Reality for the individual is an illusion created by the mind in order to enhance the prospects for survival and propagation. Not only the individual, but also the collective mind,creates illusions, and for much the same purpose, except to enhance the survivability of the collective, or state. The Fed is an illusionist for the state. One of its happier illusions, at least at the time, was the one it helped create in the domestic housing market during the mid-2000’s. Apparently, if a speech by its Chairman, Ben Bernanke, to the National Association of Homebuilder’s International Builder’s Show is any indication, the Fed wishes to recreate the illusions of the mid-2000’s such that happiness can again prevail, at least in the housing market, such that the state might therefore survive and thrive. At least Mr. Bernanke can’t be accused of not understanding his audience.
There is a saying in the commodities markets–the cure for high prices is high prices. Applied to the housing market (as if there is such a thing a national “housing market” capable of evaluation–just because the funding comes from the federal government does not mean the housing market is a national creature–alas, a matter for another day), the saying should be turned around: The cure for low prices is low prices. Except. Housing prices are not low, or at least can’t be considered low when, whatever is their level, it is being supported by massive government programs aimed at preventing housing price declines. Vast amounts of capital are about now being allocated (misallocated?) to shoring up housing prices, from direct injections of liquidity into the housing market through Fed purchases of GSE mortgage-backed securities, to foreclosure mitigation programs promulgated by the elected side of the state’s economic overseers. Housing prices have not even declined to decade-ago levels, when they were well into their meteoric and economically unjustified rise, as the following graph clearly shows:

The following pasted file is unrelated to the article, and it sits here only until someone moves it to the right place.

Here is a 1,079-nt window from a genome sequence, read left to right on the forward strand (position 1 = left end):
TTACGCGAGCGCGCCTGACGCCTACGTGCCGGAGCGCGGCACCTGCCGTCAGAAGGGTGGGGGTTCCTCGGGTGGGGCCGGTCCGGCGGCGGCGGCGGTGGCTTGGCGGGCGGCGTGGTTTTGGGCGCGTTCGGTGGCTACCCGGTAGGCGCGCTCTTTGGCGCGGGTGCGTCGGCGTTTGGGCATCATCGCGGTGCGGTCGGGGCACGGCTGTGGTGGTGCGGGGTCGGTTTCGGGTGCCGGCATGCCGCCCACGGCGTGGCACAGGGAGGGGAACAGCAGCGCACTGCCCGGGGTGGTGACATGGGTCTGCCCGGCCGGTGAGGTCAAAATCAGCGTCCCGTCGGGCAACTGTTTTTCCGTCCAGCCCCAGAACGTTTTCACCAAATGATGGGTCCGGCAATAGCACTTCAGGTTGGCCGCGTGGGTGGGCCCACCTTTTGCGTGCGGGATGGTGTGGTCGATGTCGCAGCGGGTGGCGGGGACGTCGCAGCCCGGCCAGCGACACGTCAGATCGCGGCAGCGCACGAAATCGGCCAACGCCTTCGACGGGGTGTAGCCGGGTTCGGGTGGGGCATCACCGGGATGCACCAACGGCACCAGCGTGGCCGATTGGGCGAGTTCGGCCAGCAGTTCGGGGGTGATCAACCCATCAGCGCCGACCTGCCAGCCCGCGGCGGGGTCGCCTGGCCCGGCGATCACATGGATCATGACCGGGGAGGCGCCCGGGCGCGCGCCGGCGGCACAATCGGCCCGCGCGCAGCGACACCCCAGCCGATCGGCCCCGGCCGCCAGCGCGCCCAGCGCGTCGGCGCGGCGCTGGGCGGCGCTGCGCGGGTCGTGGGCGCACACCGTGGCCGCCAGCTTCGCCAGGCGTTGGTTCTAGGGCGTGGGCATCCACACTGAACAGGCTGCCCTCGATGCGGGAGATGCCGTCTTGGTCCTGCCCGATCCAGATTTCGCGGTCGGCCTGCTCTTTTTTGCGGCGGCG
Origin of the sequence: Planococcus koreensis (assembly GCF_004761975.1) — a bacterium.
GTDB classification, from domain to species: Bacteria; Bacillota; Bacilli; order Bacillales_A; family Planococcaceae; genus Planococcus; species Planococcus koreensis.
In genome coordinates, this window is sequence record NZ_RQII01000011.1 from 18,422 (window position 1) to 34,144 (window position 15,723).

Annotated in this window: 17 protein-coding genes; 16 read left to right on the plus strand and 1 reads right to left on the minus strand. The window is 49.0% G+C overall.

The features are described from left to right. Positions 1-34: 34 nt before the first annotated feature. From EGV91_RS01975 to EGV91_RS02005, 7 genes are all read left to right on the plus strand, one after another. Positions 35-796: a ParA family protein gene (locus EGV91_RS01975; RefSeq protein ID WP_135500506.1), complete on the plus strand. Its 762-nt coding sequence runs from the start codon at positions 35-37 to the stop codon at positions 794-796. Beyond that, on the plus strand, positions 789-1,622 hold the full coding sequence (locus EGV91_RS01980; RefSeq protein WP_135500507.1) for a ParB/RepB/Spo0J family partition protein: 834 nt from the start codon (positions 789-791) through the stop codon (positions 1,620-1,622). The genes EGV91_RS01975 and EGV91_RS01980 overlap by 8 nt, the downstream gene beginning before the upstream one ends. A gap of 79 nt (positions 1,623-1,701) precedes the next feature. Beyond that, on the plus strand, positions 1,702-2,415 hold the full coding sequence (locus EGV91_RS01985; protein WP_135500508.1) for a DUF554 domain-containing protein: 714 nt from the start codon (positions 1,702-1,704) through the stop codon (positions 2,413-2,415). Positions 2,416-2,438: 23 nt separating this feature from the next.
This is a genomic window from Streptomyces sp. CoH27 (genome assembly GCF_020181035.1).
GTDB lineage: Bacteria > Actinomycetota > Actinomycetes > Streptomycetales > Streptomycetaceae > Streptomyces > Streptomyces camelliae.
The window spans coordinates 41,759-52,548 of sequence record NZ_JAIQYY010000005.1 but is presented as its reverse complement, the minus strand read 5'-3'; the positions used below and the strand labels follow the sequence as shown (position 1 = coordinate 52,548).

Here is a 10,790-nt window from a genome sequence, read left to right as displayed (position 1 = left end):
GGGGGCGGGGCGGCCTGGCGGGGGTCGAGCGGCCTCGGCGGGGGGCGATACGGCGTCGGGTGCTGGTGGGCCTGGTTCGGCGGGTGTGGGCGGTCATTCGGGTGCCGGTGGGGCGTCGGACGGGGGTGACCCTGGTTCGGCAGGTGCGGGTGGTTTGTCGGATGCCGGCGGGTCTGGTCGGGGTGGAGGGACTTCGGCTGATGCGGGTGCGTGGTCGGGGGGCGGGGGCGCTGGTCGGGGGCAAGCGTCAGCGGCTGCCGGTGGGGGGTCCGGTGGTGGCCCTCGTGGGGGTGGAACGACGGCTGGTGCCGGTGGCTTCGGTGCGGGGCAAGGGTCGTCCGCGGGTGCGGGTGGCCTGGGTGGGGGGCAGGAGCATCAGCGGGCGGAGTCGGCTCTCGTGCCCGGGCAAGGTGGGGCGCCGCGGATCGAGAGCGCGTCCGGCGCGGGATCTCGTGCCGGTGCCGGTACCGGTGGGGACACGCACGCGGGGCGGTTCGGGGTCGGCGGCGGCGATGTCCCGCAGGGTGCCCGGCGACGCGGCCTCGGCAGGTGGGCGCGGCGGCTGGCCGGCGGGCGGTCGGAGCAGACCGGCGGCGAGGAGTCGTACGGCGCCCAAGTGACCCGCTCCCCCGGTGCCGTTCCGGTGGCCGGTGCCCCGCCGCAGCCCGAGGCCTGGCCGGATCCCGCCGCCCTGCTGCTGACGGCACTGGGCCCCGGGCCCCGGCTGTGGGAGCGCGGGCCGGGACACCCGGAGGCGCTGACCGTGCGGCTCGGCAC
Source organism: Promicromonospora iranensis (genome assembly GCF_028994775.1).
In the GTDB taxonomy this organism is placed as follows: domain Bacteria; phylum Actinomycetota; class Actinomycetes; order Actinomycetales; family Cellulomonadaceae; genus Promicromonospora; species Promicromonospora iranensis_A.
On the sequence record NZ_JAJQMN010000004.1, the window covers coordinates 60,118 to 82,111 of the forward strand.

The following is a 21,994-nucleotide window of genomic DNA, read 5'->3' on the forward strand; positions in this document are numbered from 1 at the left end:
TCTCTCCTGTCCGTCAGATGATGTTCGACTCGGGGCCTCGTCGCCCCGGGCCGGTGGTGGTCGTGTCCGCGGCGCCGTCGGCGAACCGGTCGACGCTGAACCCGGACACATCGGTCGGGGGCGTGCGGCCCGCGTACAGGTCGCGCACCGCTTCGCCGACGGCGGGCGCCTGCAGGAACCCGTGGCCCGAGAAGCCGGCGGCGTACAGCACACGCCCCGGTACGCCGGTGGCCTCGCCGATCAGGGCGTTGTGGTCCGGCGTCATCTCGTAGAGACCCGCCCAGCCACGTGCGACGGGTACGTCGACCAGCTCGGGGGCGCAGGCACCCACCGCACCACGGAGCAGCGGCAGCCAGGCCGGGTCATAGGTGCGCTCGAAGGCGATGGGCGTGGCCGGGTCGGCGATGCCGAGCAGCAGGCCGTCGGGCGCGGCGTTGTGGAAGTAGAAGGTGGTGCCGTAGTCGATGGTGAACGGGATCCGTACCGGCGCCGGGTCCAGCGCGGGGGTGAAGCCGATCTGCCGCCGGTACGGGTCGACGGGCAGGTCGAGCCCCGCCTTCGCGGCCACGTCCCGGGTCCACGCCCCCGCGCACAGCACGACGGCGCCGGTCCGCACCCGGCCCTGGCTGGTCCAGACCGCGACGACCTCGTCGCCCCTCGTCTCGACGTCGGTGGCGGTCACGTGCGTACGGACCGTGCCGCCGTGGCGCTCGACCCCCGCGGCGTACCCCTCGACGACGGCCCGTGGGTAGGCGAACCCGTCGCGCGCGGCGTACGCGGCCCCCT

But Mr. Bernanke, the leading economic illusionist, has decided that the tenets of neo-classical economics (that the cure for low prices is low prices) should be ignored in favor of even more active manipulation of the housing market through monetary policy, and other means, in order that it (housing market prices) might cease being such a drag on aggregate economic activity.